France's data protection agency on Thursday fined Google 100,000 euros ($112,000) for only partially honouring requests by individuals to have information about them removed from its search engines.
The European Court of Justice has recognised the "right to be forgotten" since 2014, allowing individuals, under certain conditions, to have references to them removed from the Internet.
Google has accorded the right for its European extensions—google.fr and google.de for example—but not for google.com.
France's National Commission on Informatics and Liberty (CNIL) says the delisting should apply to all extensions, regardless of where the search is being performed.
"Contrary to what Google says, delisting on all extensions does not impinge on freedom of expression in that it does not involve any removal of Internet content," the CNIL said Thursday.
Google said early this month that it would close a loophole that allowed Europeans to find deleted entries by using google.com instead of the search page for their local country.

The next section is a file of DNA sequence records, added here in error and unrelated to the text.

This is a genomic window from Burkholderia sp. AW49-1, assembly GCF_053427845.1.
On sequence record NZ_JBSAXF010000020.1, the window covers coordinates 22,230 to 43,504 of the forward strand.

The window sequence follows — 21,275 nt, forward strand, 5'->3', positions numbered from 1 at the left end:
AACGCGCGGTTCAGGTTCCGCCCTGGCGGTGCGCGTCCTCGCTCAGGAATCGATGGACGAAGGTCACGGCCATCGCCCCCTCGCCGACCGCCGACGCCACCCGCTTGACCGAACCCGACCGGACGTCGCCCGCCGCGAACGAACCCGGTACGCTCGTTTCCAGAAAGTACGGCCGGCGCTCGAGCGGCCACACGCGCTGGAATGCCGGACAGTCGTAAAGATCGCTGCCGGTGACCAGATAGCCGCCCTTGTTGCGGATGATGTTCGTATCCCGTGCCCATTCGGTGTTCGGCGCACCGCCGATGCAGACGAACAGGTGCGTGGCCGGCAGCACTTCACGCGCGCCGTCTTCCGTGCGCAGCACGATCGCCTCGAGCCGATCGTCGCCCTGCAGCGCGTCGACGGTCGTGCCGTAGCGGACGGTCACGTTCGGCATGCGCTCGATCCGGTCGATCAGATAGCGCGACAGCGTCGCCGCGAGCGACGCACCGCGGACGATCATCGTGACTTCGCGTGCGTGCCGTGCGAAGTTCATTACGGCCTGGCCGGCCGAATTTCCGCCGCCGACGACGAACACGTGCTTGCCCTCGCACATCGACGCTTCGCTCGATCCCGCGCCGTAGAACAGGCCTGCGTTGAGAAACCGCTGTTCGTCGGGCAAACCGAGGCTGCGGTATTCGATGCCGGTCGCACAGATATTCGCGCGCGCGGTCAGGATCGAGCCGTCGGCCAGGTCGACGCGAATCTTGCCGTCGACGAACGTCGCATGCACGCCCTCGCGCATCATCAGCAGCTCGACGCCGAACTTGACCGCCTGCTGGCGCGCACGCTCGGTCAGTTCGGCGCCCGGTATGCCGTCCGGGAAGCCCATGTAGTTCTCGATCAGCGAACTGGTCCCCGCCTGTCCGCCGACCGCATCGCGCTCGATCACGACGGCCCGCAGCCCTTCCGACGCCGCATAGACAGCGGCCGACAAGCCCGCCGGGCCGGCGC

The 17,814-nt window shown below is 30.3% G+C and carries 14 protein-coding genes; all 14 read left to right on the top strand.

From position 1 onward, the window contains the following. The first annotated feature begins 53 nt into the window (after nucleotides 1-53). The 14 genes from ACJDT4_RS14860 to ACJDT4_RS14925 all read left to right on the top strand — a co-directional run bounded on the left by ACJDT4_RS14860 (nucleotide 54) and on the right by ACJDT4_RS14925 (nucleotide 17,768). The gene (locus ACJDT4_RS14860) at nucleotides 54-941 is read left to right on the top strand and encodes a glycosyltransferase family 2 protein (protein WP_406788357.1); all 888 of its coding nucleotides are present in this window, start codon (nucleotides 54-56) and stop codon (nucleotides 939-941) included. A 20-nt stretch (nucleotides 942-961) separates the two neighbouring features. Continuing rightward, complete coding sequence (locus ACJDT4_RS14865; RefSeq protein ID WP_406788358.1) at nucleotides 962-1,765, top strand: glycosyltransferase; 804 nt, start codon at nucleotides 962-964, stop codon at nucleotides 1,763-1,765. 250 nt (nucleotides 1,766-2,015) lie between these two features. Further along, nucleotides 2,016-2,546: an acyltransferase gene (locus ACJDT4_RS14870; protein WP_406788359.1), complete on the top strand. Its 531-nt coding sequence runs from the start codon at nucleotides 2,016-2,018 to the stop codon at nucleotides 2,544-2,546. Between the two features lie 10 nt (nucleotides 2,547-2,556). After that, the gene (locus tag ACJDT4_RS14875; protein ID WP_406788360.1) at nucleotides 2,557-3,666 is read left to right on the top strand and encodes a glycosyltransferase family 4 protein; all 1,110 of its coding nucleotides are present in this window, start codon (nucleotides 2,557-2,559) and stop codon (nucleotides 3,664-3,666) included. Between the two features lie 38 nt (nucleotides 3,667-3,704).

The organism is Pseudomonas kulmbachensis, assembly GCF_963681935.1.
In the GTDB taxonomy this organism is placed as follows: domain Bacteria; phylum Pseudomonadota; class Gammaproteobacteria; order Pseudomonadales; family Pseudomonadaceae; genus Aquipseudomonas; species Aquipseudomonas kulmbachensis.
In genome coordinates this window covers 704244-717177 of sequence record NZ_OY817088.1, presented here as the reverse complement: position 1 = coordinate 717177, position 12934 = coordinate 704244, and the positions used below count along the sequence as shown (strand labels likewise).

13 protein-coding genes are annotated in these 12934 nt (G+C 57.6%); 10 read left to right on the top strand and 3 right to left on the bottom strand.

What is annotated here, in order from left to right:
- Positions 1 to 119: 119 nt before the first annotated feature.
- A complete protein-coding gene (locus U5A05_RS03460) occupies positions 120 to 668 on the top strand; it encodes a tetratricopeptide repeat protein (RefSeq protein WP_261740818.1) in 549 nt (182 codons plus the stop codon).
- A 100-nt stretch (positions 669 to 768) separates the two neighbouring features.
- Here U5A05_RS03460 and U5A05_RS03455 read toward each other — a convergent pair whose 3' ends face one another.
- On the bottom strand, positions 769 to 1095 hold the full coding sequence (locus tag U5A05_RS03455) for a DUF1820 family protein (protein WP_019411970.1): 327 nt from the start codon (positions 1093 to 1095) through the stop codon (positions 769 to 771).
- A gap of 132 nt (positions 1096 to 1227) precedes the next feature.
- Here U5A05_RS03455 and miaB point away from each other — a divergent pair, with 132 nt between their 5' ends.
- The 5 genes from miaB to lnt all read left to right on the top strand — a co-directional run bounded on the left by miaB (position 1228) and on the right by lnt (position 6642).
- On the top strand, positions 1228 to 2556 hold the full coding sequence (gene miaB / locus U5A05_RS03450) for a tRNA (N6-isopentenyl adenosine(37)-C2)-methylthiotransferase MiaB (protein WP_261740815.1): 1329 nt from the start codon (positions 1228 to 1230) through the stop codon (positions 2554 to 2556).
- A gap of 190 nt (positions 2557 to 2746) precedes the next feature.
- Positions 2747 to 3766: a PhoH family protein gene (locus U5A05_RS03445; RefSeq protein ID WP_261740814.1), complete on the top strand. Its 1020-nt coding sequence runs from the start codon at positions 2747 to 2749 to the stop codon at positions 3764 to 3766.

"Starting next week, in addition to our existing practice, we will also use geolocation signals (like IP addresses) to restrict access to the delisted URL on all Google Search domains, including google.com, when accessed from the country of the person requesting the removal," it said.
Google says it has received 86,600 requests in France involving more than a quarter million Web pages, and has honoured just over half of them.
Those turned away can appeal to a judge or, more often, to CNIL, which has received 700 complaints of which 45 percent were deemed legitimate and forwarded to Google.
"As a matter of principle, we respectfully disagree with the idea that a national data protection authority can assert global authority to control the content that people can access around the world," Google's privacy chief Peter Fleischer said in July.
Explore further: Google tweaks 'right to be forgotten' in EU searches